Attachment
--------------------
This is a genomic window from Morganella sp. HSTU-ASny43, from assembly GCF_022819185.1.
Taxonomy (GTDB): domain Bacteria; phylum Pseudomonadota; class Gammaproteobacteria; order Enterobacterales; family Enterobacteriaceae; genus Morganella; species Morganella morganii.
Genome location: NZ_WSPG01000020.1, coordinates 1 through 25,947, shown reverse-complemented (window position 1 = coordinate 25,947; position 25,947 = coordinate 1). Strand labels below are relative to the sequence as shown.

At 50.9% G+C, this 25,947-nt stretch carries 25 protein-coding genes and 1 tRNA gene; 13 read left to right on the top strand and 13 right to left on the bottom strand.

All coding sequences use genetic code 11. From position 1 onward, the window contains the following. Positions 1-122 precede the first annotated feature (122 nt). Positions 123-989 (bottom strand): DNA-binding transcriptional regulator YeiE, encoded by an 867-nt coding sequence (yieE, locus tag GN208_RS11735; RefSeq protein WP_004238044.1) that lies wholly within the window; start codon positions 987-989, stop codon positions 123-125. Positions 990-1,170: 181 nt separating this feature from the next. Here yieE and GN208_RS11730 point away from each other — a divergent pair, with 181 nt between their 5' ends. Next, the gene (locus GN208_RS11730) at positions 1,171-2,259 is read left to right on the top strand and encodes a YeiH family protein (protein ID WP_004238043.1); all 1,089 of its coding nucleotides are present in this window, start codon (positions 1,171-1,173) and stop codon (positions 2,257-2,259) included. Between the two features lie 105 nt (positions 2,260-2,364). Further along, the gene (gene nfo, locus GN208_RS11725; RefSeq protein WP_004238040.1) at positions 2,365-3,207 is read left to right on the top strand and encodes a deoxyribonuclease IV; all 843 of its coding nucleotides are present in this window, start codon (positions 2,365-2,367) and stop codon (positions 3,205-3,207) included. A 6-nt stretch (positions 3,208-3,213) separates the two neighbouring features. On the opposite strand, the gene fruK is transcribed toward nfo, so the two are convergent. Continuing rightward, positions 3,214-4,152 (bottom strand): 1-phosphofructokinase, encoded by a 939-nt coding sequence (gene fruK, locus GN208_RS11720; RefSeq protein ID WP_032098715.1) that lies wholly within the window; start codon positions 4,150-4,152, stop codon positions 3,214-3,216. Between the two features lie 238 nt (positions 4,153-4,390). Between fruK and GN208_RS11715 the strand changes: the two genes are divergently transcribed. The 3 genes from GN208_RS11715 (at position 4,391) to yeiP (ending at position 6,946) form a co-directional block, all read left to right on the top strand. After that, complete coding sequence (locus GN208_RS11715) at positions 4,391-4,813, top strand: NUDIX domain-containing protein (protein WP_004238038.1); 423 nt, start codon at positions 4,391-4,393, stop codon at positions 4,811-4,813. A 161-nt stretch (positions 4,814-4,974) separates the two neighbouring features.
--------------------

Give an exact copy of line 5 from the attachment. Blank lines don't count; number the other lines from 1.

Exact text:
All coding sequences use genetic code 11. From position 1 onward, the window contains the following. Positions 1-122 precede the first annotated feature (122 nt). Positions 123-989 (bottom strand): DNA-binding transcriptional regulator YeiE, encoded by an 867-nt coding sequence (yieE, locus tag GN208_RS11735; RefSeq protein WP_004238044.1) that lies wholly within the window; start codon positions 987-989, stop codon positions 123-125. Positions 990-1,170: 181 nt separating this feature from the next. Here yieE and GN208_RS11730 point away from each other — a divergent pair, with 181 nt between their 5' ends. Next, the gene (locus GN208_RS11730) at positions 1,171-2,259 is read left to right on the top strand and encodes a YeiH family protein (protein ID WP_004238043.1); all 1,089 of its coding nucleotides are present in this window, start codon (positions 1,171-1,173) and stop codon (positions 2,257-2,259) included. Between the two features lie 105 nt (positions 2,260-2,364). Further along, the gene (gene nfo, locus GN208_RS11725; RefSeq protein WP_004238040.1) at positions 2,365-3,207 is read left to right on the top strand and encodes a deoxyribonuclease IV; all 843 of its coding nucleotides are present in this window, start codon (positions 2,365-2,367) and stop codon (positions 3,205-3,207) included. A 6-nt stretch (positions 3,208-3,213) separates the two neighbouring features. On the opposite strand, the gene fruK is transcribed toward nfo, so the two are convergent. Continuing rightward, positions 3,214-4,152 (bottom strand): 1-phosphofructokinase, encoded by a 939-nt coding sequence (gene fruK, locus GN208_RS11720; RefSeq protein ID WP_032098715.1) that lies wholly within the window; start codon positions 4,150-4,152, stop codon positions 3,214-3,216. Between the two features lie 238 nt (positions 4,153-4,390). Between fruK and GN208_RS11715 the strand changes: the two genes are divergently transcribed. The 3 genes from GN208_RS11715 (at position 4,391) to yeiP (ending at position 6,946) form a co-directional block, all read left to right on the top strand. After that, complete coding sequence (locus GN208_RS11715) at positions 4,391-4,813, top strand: NUDIX domain-containing protein (protein WP_004238038.1); 423 nt, start codon at positions 4,391-4,393, stop codon at positions 4,811-4,813. A 161-nt stretch (positions 4,814-4,974) separates the two neighbouring features.